Making stem cells

Since I have not been working on anything but packing and getting ready for our trip I thought I would show the process I used to create these cellular themed pieces last year.

First I found an image from the internet of stem cells and printed it out the size I wanted to work. I taped the 8 1/2 x 11 pages together and laid a piece of tracing paper over the top and traced the outline of the stem cells.

I put my outline drawing on a light box and put the fabric I would use for the back of the piece on top and traced the lines with chalk. Next I put this fabric on a piece of white cotton batting and stitched with the sewing machine over all the chalked lines with a straight stitch.
I turned the layers over so the batting was now face up and began to paint the stem cells with textile paint on the batting having my sewn lines as a guide,
I built up the shading with Tsukineko inks. Their transparent color is perfect for that. Then I cut away all the white spaces in the batting around the stem cell painting.
Then I layered the lacy painted batting on a blood red colored piece of hand dyed fabric, a piece of wool batting and another piece of fabric for the back.
I satin stitched around the edges of the batting with gold thread and free motion quilted in the dark red spaces to flatten it and make it visually recede.
Finished stem cells.

This is the image I found and used as inspiration for the nerve cells.
I had a piece of fabric that I had hand dyed a few years ago that looked like nerve cells to me. So half the work was already done. Using Tsukineko inks I drew a few cell shapes on it with white and a dark green with a little shading in purple.
I quilted it using clear monofilament thread, this gave it dimension and no strong outlines of color. The monofilament catches the light and makes little sparkles which seems very appropriate.

18 Responses to “Making stem cells”

  1. KNITTING ART says:

    I liked your all works.
    Thanks for sharig them here.
    Hope to hear you soon.

  2. Nirmala says:

    Wow! That’s so cool! Have fun in Maine. It’s absolutely beautiful.

  3. Alice I. says:

    Oh, Judy!! I am in awe of your work…….no other way to put it. Teaching must certainly be next of things to do for you. If your instruction were available to me, I’d say a basics on fabric painting, and a beginner-type piece to learn on…….I’d be there in a heartbeat! You rock!

    Alice I.
    Central Maryland

  4. Tarun Savla says:

    This comment has been removed by the author.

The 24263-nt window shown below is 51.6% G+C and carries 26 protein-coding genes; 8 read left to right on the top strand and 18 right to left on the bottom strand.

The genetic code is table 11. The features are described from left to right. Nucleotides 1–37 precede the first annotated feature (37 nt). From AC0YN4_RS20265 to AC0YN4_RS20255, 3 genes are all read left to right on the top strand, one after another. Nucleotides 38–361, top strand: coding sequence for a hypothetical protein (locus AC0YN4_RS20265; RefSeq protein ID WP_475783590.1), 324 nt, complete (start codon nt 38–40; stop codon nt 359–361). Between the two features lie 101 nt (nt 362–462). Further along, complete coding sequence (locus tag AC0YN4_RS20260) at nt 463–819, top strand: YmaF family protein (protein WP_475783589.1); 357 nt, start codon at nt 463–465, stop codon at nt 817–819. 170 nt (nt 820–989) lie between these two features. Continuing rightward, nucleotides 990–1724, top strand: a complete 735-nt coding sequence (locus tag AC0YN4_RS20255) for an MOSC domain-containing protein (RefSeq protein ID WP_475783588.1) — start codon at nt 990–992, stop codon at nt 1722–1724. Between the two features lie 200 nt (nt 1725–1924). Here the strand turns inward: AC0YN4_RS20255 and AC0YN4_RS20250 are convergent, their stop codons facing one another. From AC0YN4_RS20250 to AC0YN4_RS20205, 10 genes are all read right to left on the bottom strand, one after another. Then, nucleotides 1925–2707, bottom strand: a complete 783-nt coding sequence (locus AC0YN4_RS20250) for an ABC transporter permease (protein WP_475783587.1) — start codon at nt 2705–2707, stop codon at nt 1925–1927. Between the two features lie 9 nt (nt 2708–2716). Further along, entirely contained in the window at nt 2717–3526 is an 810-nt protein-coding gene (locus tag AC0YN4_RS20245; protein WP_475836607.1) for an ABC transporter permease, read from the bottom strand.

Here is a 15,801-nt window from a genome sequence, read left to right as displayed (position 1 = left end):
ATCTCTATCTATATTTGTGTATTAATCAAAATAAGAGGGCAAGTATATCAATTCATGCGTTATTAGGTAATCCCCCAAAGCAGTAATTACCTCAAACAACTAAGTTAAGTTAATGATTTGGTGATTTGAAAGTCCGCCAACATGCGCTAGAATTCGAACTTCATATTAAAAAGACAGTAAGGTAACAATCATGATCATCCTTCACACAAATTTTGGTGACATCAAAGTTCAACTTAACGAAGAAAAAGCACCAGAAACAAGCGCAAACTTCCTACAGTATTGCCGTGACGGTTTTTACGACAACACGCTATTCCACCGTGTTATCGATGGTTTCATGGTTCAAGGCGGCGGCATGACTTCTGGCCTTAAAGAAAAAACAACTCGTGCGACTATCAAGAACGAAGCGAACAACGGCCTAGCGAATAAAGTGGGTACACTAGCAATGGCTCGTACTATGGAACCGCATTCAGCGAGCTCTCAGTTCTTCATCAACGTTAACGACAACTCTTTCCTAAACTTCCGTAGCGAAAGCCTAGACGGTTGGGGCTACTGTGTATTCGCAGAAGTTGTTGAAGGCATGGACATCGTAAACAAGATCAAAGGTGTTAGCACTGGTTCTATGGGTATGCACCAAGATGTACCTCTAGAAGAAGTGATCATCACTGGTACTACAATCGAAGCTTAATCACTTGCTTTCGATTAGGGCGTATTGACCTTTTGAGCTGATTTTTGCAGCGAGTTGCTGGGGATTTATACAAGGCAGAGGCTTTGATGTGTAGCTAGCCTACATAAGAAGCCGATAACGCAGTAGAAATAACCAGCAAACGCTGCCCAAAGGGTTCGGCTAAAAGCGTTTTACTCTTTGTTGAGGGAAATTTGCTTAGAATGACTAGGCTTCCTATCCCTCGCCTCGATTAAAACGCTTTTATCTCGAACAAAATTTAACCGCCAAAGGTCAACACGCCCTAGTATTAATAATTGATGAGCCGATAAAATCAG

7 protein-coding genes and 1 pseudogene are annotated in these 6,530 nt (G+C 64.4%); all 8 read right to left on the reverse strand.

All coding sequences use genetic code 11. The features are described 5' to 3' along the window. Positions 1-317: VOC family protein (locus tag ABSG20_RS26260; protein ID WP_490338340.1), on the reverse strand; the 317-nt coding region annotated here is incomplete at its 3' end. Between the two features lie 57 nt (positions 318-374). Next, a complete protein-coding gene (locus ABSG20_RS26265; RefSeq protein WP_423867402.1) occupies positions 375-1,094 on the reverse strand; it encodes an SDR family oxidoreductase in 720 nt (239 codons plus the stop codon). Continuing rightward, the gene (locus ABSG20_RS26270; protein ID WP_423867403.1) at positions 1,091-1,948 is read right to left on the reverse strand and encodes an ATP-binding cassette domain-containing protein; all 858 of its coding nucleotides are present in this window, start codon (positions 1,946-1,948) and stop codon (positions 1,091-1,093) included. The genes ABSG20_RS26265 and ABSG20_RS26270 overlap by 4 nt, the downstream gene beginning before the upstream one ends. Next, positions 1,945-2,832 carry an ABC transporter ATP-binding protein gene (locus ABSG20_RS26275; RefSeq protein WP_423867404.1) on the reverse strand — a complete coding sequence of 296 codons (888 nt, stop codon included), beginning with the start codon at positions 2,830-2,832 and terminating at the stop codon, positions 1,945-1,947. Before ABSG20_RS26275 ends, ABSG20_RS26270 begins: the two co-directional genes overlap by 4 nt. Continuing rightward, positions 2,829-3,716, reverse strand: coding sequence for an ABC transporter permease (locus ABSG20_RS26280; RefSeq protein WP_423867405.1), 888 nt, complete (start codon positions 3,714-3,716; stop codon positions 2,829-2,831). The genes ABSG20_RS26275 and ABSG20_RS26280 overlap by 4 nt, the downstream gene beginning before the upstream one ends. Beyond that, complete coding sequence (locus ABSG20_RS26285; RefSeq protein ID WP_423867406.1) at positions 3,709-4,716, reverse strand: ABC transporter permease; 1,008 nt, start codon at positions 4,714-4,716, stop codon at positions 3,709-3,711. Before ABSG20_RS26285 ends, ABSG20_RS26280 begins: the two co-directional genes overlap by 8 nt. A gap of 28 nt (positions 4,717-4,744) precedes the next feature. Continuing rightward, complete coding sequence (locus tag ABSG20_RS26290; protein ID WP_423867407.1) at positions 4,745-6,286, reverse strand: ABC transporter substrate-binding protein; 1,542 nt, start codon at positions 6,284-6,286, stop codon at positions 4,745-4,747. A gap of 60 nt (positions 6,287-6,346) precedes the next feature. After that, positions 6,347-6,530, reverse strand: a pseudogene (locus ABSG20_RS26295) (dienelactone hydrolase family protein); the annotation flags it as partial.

5. GG says:

    I truly cannot see how people think of things like this. I had fancied myself as fairly creative, but I often can clearly see I overestimate myself. Quilting seems quite a lovely pastime. For me, however, maybe I find enjoyment with mere results.

  6. Your work on stem cells is awe-inspiring. I have written on this topic on many occasions, trying to explain to people how sacred these cells are, how they are the very fabric of life itself, and how they are the work of God and not to be tampered with by scientists. As an artist you have shown their sheer awesomeness. The nerve cells especially, almost make me cry to look at them. I guess it’s because, as an artist, I am a fairly nervous person 🙂 … but thanks anyway. Your work is without comment or lecture, each one can draw his or her own conclusion from it.
    This is what it means to me.

  7. arlee says:

    WOW those are astounding–amazing how something so “scientific” can be interpreted so beautifully! Thank you for sharing your process as well.

  8. and to think in a past life, batting was only ‘seen’ as Santas beard.

    You don’t mention how you liked painting on the batt, would you do it again? I think it’s a grand idea, but I will wait to read your thoughts on it…

  9. carrie says:

    Thank you very much for sharing your process, with such beautiful results

  10. Vicky, I have painted on batting many times. If you look in my gallery of art quilts I beleive there are about 3 pieces using batting in this way. The most notable one would be the Lichen peice. The large 3 dimensional lichen is painted, machine stitched batting and the yellow lichen on the rock below is too. There are also two small peices about 9 x 11 that were my first experiments done about 6 years ago. one is blue with a fuzzy edge and the other is a spiky plant form with beads. painted batting makes is a wonderful surface for stitching and embellishing with beads.

  11. zquilts says:

    Theses are just too fabulous !
    Travel safe.


    This is a weird post and I hope you don’t think I am totally crazy. I found the above link of an intergrated computer chip today while doing research at work. I was totally inspired by it, but since I have no artistic ablity, I saved it and went on with my day. Then I came across your site looking for cool blogs and saw your amazing work, especially the stem cells. I thought you might be somehow inspired by it and felt compelled to send it to you. I hope it is of use. If not, keep up the incredible work.

  13. Joy Logan says:

    Whew knew what wonderful designs were there to be found! Amazing pieces nice blog wonderful art!

  14. bad-dog says:

    My friend, with whom I’ve done several collaborative exhibits, is a visual artist in Tokyo who’s been working with a cell theme for many years!
    You can check out his work at:

    Very cool!

  15. this is amazing!i randomly surfed onto your page, i am in awe… i also have a keen interest in the workings of our wonderful human bodies & this is like a tribute to how amazing it can be! but also very beautiful… I would love to learn to quilt, i’ve wanted to for years but noone to teach me or anything. it’s not very popular this side of the world – i wouldn’t know where to start!
    x tasj

  16. Minoos says:

    wow! its wonderful

  17. wicked gardener
    that computer chip image looks just like a quilt.

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